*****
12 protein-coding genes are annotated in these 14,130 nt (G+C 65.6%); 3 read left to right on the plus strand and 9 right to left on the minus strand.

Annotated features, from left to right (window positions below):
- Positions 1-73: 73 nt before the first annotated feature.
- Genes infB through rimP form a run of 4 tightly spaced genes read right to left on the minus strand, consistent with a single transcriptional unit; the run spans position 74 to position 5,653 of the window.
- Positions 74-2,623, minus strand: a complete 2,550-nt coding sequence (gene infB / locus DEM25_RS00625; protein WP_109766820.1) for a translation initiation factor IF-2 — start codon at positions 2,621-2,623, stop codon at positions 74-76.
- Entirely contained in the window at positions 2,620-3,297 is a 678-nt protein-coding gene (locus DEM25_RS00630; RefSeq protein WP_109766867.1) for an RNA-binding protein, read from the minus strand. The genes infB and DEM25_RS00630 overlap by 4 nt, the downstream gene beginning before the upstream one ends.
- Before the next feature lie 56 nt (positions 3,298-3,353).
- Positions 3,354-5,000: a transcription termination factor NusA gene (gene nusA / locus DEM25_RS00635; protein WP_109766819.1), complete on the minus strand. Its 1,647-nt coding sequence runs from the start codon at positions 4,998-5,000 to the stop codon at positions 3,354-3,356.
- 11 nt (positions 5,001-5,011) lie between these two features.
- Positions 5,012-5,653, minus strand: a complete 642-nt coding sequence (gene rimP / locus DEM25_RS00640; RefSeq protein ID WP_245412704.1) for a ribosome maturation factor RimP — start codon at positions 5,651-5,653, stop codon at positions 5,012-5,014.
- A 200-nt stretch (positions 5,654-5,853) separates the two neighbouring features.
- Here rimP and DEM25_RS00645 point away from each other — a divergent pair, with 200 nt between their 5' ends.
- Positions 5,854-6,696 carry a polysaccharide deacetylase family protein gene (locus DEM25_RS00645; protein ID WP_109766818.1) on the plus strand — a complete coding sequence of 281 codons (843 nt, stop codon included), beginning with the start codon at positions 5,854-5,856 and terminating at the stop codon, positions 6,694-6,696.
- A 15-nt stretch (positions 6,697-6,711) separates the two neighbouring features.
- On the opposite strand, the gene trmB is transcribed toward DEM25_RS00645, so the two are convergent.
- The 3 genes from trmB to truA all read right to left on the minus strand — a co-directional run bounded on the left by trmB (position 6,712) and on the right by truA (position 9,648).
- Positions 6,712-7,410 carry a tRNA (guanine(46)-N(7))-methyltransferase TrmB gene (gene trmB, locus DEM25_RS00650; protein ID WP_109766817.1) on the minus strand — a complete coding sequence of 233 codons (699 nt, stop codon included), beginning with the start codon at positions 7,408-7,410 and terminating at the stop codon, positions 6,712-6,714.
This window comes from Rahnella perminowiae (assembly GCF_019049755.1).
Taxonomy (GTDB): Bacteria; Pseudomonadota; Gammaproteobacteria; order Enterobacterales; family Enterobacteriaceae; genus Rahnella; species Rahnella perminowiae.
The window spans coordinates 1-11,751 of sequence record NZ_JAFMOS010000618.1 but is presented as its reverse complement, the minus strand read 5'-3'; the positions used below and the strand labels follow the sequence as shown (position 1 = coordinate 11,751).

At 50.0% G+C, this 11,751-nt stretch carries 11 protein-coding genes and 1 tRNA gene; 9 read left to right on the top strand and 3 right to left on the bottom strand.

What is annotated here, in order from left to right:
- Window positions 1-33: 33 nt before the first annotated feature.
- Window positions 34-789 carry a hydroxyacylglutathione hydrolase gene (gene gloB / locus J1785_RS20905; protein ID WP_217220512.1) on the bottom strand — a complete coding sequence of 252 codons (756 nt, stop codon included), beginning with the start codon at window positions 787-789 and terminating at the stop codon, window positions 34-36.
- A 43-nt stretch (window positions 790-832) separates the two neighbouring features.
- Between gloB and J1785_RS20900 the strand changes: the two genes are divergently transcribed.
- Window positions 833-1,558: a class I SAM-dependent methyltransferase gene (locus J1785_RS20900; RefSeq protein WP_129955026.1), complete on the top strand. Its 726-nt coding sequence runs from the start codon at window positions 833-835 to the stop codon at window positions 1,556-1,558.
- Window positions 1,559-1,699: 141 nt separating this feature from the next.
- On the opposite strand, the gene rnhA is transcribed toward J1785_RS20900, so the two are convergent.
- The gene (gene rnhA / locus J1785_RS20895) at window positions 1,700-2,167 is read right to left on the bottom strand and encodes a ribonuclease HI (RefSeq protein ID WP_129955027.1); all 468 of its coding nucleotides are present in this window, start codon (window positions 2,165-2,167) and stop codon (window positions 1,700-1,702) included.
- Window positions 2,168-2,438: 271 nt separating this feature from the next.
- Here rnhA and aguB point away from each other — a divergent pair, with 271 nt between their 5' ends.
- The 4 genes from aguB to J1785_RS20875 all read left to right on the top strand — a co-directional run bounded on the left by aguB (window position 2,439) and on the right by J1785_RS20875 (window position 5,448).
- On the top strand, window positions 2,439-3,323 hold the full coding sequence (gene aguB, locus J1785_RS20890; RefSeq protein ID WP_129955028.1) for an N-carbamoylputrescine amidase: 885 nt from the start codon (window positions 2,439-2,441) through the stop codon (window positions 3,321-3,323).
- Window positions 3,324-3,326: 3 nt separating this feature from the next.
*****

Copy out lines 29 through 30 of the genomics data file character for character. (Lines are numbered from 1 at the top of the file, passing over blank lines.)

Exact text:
- On the opposite strand, the gene rnhA is transcribed toward J1785_RS20900, so the two are convergent.
- The gene (gene rnhA / locus J1785_RS20895) at window positions 1,700-2,167 is read right to left on the bottom strand and encodes a ribonuclease HI (RefSeq protein ID WP_129955027.1); all 468 of its coding nucleotides are present in this window, start codon (window positions 2,165-2,167) and stop codon (window positions 1,700-1,702) included.